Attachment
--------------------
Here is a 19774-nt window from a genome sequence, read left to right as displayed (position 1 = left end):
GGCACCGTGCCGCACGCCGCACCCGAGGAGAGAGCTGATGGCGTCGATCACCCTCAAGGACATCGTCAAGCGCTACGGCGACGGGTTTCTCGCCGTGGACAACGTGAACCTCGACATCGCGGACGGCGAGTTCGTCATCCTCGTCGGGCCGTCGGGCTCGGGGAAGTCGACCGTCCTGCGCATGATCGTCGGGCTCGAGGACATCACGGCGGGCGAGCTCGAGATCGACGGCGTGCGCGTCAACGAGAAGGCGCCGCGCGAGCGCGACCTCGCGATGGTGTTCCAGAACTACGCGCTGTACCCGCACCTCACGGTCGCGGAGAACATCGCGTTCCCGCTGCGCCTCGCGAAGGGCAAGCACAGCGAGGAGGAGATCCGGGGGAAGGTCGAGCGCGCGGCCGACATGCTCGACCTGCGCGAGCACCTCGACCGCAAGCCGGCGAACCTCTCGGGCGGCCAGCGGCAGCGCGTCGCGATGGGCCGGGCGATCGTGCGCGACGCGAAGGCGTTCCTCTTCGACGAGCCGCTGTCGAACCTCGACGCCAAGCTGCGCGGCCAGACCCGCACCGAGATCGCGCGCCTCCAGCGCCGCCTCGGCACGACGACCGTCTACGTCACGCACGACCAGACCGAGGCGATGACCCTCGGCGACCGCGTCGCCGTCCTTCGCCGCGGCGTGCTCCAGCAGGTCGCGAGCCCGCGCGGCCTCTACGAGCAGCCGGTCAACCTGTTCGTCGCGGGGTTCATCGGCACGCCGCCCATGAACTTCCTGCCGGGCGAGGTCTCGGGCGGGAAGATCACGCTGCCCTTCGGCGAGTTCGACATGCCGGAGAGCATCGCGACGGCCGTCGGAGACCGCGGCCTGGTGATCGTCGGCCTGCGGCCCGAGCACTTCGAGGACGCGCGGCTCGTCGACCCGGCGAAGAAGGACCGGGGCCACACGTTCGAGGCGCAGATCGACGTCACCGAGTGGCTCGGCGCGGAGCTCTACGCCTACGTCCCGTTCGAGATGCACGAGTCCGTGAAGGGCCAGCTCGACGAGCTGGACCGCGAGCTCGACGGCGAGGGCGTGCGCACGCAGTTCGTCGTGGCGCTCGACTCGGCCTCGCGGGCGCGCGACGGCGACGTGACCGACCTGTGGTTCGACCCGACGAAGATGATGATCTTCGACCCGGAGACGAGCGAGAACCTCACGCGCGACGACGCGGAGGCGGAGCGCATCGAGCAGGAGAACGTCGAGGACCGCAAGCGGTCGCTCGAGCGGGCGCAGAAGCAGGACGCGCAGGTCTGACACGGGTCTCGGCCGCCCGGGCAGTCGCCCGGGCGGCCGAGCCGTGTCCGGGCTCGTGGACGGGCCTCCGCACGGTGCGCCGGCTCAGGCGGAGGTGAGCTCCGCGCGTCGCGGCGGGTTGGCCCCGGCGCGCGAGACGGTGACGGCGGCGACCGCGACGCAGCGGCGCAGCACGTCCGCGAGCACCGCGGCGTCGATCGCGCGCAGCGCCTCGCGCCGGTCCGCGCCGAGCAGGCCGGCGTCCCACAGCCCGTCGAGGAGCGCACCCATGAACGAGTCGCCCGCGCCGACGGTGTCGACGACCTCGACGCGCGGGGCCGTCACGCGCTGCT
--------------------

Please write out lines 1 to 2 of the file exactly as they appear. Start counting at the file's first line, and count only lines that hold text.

Here is a 19774-nt window from a genome sequence, read left to right as displayed (position 1 = left end):
GGCACCGTGCCGCACGCCGCACCCGAGGAGAGAGCTGATGGCGTCGATCACCCTCAAGGACATCGTCAAGCGCTACGGCGACGGGTTTCTCGCCGTGGACAACGTGAACCTCGACATCGCGGACGGCGAGTTCGTCATCCTCGTCGGGCCGTCGGGCTCGGGGAAGTCGACCGTCCTGCGCATGATCGTCGGGCTCGAGGACATCACGGCGGGCGAGCTCGAGATCGACGGCGTGCGCGTCAACGAGAAGGCGCCGCGCGAGCGCGACCTCGCGATGGTGTTCCAGAACTACGCGCTGTACCCGCACCTCACGGTCGCGGAGAACATCGCGTTCCCGCTGCGCCTCGCGAAGGGCAAGCACAGCGAGGAGGAGATCCGGGGGAAGGTCGAGCGCGCGGCCGACATGCTCGACCTGCGCGAGCACCTCGACCGCAAGCCGGCGAACCTCTCGGGCGGCCAGCGGCAGCGCGTCGCGATGGGCCGGGCGATCGTGCGCGACGCGAAGGCGTTCCTCTTCGACGAGCCGCTGTCGAACCTCGACGCCAAGCTGCGCGGCCAGACCCGCACCGAGATCGCGCGCCTCCAGCGCCGCCTCGGCACGACGACCGTCTACGTCACGCACGACCAGACCGAGGCGATGACCCTCGGCGACCGCGTCGCCGTCCTTCGCCGCGGCGTGCTCCAGCAGGTCGCGAGCCCGCGCGGCCTCTACGAGCAGCCGGTCAACCTGTTCGTCGCGGGGTTCATCGGCACGCCGCCCATGAACTTCCTGCCGGGCGAGGTCTCGGGCGGGAAGATCACGCTGCCCTTCGGCGAGTTCGACATGCCGGAGAGCATCGCGACGGCCGTCGGAGACCGCGGCCTGGTGATCGTCGGCCTGCGGCCCGAGCACTTCGAGGACGCGCGGCTCGTCGACCCGGCGAAGAAGGACCGGGGCCACACGTTCGAGGCGCAGATCGACGTCACCGAGTGGCTCGGCGCGGAGCTCTACGCCTACGTCCCGTTCGAGATGCACGAGTCCGTGAAGGGCCAGCTCGACGAGCTGGACCGCGAGCTCGACGGCGAGGGCGTGCGCACGCAGTTCGTCGTGGCGCTCGACTCGGCCTCGCGGGCGCGCGACGGCGACGTGACCGACCTGTGGTTCGACCCGACGAAGATGATGATCTTCGACCCGGAGACGAGCGAGAACCTCACGCGCGACGACGCGGAGGCGGAGCGCATCGAGCAGGAGAACGTCGAGGACCGCAAGCGGTCGCTCGAGCGGGCGCAGAAGCAGGACGCGCAGGTCTGACACGGGTCTCGGCCGCCCGGGCAGTCGCCCGGGCGGCCGAGCCGTGTCCGGGCTCGTGGACGGGCCTCCGCACGGTGCGCCGGCTCAGGCGGAGGTGAGCTCCGCGCGTCGCGGCGGGTTGGCCCCGGCGCGCGAGACGGTGACGGCGGCGACCGCGACGCAGCGGCGCAGCACGTCCGCGAGCACCGCGGCGTCGATCGCGCGCAGCGCCTCGCGCCGGTCCGCGCCGAGCAGGCCGGCGTCCCACAGCCCGTCGAGGAGCGCACCCATGAACGAGTCGCCCGCGCCGACGGTGTCGACGACCTCGACGCGCGGGGCCGTCACGCGCTGCT